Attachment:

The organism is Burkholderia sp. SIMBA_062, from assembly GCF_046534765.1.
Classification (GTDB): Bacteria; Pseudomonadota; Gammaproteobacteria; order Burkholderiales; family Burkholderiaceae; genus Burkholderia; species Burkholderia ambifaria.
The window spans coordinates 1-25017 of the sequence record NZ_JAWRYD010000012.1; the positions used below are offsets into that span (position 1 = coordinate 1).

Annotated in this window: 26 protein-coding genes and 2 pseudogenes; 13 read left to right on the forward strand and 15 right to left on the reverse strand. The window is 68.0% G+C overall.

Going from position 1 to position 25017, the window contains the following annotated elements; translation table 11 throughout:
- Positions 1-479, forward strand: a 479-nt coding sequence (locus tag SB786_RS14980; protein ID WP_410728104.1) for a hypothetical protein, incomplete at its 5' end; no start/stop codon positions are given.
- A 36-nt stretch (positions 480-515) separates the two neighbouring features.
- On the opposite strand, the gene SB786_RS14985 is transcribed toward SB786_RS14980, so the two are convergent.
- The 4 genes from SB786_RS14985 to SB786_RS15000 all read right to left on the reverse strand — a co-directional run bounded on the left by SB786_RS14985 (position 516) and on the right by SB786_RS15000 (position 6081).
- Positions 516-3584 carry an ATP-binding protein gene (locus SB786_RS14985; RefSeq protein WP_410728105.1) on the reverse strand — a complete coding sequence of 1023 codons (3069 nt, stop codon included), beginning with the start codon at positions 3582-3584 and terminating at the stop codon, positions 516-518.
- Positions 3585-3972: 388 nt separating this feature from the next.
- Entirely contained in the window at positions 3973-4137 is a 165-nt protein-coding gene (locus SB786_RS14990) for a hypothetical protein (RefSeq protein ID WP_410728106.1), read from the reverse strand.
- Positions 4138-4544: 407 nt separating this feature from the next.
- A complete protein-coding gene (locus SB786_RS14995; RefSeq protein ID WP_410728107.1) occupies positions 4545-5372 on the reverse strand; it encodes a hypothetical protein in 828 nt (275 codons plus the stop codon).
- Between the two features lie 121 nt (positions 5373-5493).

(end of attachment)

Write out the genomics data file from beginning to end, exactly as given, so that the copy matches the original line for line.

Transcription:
The organism is Burkholderia sp. SIMBA_062, from assembly GCF_046534765.1.
Classification (GTDB): Bacteria; Pseudomonadota; Gammaproteobacteria; order Burkholderiales; family Burkholderiaceae; genus Burkholderia; species Burkholderia ambifaria.
The window spans coordinates 1-25017 of the sequence record NZ_JAWRYD010000012.1; the positions used below are offsets into that span (position 1 = coordinate 1).

Annotated in this window: 26 protein-coding genes and 2 pseudogenes; 13 read left to right on the forward strand and 15 right to left on the reverse strand. The window is 68.0% G+C overall.

Going from position 1 to position 25017, the window contains the following annotated elements; translation table 11 throughout:
- Positions 1-479, forward strand: a 479-nt coding sequence (locus tag SB786_RS14980; protein ID WP_410728104.1) for a hypothetical protein, incomplete at its 5' end; no start/stop codon positions are given.
- A 36-nt stretch (positions 480-515) separates the two neighbouring features.
- On the opposite strand, the gene SB786_RS14985 is transcribed toward SB786_RS14980, so the two are convergent.
- The 4 genes from SB786_RS14985 to SB786_RS15000 all read right to left on the reverse strand — a co-directional run bounded on the left by SB786_RS14985 (position 516) and on the right by SB786_RS15000 (position 6081).
- Positions 516-3584 carry an ATP-binding protein gene (locus SB786_RS14985; RefSeq protein WP_410728105.1) on the reverse strand — a complete coding sequence of 1023 codons (3069 nt, stop codon included), beginning with the start codon at positions 3582-3584 and terminating at the stop codon, positions 516-518.
- Positions 3585-3972: 388 nt separating this feature from the next.
- Entirely contained in the window at positions 3973-4137 is a 165-nt protein-coding gene (locus SB786_RS14990) for a hypothetical protein (RefSeq protein ID WP_410728106.1), read from the reverse strand.
- Positions 4138-4544: 407 nt separating this feature from the next.
- A complete protein-coding gene (locus SB786_RS14995; RefSeq protein ID WP_410728107.1) occupies positions 4545-5372 on the reverse strand; it encodes a hypothetical protein in 828 nt (275 codons plus the stop codon).
- Between the two features lie 121 nt (positions 5373-5493).